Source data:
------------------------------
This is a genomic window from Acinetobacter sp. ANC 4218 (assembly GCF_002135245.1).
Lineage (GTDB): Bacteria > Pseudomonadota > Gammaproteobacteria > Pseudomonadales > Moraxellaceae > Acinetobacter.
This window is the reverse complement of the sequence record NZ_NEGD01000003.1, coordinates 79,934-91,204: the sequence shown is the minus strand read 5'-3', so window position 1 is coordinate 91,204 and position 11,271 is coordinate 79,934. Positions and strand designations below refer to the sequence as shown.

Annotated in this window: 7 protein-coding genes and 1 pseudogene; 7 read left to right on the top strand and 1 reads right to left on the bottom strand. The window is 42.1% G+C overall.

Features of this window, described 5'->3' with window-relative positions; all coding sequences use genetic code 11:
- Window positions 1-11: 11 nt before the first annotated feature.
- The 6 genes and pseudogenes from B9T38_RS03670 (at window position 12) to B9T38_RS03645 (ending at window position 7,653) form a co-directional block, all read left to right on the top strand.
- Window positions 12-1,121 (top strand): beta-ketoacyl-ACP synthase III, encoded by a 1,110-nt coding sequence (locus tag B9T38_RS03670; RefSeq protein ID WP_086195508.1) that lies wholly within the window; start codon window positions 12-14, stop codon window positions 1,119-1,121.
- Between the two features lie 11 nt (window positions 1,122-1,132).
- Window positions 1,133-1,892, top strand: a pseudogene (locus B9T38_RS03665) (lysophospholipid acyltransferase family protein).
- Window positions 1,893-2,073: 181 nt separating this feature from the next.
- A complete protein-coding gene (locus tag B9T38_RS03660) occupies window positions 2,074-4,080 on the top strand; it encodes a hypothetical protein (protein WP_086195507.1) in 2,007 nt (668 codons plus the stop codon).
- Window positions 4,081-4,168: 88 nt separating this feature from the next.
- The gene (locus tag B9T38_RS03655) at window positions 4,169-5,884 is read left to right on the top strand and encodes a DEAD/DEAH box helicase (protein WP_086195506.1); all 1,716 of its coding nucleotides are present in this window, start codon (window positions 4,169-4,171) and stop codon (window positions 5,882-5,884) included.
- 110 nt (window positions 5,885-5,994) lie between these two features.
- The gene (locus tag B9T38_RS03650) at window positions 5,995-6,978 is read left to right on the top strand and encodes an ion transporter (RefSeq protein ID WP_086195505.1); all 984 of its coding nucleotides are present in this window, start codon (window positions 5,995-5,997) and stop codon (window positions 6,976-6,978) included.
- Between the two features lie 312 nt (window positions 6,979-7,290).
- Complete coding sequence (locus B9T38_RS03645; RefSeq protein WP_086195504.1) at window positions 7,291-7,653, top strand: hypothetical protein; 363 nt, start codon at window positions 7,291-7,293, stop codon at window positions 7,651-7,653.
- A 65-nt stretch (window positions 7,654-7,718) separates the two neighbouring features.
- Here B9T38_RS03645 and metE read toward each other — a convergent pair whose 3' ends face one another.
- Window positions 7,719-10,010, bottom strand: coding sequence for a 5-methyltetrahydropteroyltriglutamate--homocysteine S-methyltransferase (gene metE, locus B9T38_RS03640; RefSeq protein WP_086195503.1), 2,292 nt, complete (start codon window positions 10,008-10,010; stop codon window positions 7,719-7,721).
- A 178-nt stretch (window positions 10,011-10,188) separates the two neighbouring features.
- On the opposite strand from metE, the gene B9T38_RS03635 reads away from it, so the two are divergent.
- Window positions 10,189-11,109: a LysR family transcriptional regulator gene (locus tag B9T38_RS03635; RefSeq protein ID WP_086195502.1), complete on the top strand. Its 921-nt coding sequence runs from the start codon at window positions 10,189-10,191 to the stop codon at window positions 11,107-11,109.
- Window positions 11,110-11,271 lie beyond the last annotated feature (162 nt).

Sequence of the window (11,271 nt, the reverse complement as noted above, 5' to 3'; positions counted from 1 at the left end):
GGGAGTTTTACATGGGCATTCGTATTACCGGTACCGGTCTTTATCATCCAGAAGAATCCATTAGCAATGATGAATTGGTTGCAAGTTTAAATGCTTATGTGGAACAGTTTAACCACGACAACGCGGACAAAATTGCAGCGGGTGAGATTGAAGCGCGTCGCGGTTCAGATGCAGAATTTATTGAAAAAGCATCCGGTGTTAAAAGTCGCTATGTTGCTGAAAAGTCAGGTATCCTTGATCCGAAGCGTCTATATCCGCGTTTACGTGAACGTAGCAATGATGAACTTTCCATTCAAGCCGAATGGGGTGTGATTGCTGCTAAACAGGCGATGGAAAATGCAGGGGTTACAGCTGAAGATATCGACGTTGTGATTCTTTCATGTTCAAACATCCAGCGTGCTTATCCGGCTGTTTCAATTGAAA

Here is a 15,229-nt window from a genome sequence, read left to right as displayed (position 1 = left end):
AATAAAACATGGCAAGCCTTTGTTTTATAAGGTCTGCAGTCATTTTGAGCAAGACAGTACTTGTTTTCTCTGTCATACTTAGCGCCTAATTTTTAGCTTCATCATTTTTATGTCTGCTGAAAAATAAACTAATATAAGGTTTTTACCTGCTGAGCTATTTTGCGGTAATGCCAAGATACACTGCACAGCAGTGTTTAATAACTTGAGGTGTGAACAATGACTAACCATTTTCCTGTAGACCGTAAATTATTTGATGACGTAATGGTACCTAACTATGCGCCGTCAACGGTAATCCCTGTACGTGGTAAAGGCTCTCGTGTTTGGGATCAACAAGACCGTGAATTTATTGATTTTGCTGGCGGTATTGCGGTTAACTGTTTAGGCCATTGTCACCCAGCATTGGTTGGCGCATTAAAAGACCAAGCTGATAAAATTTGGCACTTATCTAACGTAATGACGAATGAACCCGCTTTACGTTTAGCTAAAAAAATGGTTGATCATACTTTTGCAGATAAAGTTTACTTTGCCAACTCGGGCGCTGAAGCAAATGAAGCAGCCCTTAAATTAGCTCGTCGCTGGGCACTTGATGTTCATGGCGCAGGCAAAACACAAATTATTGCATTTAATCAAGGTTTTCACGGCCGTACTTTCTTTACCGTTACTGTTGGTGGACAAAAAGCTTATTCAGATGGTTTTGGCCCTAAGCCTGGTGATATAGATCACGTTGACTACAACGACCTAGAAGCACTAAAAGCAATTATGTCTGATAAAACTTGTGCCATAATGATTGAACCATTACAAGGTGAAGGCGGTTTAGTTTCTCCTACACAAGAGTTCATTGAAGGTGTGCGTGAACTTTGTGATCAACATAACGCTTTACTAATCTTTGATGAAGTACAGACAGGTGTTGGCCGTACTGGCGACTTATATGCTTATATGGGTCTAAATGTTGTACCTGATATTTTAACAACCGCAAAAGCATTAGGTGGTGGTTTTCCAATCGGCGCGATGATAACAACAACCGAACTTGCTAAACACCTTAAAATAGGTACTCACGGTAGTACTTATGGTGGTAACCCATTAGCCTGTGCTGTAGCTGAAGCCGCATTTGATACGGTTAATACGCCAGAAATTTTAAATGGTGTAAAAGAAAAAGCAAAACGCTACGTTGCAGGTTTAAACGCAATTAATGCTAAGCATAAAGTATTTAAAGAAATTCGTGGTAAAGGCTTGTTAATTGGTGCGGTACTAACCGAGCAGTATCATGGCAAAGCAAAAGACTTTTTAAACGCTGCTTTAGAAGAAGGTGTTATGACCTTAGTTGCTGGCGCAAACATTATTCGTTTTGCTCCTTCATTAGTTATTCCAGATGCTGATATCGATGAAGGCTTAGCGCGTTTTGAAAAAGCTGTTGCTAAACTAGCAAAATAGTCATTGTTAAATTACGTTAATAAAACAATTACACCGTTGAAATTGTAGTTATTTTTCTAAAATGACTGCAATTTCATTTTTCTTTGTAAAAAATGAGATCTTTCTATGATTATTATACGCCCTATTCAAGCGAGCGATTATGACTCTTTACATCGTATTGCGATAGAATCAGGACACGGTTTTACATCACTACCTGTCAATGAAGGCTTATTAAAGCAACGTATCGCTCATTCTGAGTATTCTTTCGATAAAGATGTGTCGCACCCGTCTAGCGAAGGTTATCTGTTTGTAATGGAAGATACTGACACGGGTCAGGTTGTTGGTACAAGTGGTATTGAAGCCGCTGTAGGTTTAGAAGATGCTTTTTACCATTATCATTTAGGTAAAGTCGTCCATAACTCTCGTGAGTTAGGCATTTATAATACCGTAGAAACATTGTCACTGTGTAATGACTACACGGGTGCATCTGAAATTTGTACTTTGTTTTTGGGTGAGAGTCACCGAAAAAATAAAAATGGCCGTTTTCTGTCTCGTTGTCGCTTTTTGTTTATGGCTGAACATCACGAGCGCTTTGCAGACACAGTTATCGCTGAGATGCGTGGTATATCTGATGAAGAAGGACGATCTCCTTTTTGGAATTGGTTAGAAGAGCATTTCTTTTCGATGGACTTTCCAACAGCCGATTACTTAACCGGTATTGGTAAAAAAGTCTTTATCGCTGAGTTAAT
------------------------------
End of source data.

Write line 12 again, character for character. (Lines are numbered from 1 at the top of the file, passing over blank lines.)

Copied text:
- A complete protein-coding gene (locus tag B9T38_RS03660) occupies window positions 2,074-4,080 on the top strand; it encodes a hypothetical protein (protein WP_086195507.1) in 2,007 nt (668 codons plus the stop codon).